SF Examiner: Opinion / October 2020 / Jacqueline Ornelas
“…Expanding voting rights is critical to long-term civic engagement and will strengthen our democracy. Research shows that the earlier one casts their first vote, the more likely they are to keep voting. Unfortunately, 18 is not the most ideal age to pick up a lifelong habit. Facing many life transitions, many 18 year olds do not begin voting until they are in their late 20s. At 16, young people are better positioned to form the habit of voting supported by peers, parents and teachers, while still immersed in the city they call home.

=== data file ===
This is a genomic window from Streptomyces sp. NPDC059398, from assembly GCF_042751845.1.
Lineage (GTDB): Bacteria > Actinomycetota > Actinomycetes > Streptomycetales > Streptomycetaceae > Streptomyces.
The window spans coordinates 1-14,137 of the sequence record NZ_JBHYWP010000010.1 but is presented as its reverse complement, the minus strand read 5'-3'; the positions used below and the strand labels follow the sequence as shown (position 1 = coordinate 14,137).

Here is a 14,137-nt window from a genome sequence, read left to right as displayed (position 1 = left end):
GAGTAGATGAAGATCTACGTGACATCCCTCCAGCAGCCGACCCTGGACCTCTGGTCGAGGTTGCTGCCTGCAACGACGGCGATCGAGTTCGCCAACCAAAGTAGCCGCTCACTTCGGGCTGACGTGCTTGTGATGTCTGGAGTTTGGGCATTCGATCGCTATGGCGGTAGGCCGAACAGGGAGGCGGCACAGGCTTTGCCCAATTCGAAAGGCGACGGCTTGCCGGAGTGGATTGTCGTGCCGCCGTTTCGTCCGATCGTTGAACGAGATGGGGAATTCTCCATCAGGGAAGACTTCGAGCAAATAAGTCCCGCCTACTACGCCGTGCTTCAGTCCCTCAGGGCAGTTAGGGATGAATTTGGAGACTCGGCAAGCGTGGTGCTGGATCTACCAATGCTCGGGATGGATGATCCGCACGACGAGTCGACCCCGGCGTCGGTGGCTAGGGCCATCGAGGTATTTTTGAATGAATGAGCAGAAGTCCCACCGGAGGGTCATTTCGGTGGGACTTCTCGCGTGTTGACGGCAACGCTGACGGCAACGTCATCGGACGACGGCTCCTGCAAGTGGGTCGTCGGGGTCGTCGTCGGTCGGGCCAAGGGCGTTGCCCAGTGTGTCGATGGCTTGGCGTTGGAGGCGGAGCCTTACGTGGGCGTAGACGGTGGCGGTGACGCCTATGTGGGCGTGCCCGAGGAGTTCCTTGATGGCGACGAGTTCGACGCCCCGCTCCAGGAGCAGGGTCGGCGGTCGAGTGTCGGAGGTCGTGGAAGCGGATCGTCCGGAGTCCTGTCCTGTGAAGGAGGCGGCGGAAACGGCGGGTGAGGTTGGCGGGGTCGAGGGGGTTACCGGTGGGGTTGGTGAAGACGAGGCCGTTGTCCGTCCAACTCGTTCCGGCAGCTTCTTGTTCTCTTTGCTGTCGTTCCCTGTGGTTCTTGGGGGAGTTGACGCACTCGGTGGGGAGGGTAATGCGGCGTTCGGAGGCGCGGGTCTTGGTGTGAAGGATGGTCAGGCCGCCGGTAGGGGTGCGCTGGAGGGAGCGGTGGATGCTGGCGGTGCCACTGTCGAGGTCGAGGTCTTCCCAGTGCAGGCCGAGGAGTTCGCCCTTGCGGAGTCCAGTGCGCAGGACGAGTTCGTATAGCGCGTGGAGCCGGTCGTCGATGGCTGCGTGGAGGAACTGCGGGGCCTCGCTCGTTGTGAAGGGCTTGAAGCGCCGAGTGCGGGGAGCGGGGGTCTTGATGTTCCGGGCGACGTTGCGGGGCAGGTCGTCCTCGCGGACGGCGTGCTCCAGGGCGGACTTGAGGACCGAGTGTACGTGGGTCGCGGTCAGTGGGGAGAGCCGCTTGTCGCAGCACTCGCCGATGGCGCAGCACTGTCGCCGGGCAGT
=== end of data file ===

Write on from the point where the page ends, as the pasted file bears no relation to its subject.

In San Francisco, local voter turnout is higher than many other cities. However, voter turnout is lowest among the youngest eligible voters, ages 18-29. We need to ensure young people build the habit of voting as early as possible, and voting at 16 is one solution to do that.
If we want to increase turnout of young voters, we must pass Prop G now and make our voting systems and civics education more accessible and relevant. Students learn best when the material presented is relevant to their lives, and civics classes fall short when they teach young people how government works without any ability to actually participate in it. 16 and 17 year olds deserve the opportunity to put these lessons into practice, integrating actual voting responsibility into the learning process.
Jacqueline Ornelas is a third-year student at the University of San Francisco, studying sociology, and a youth leader with San Francisco Rising.”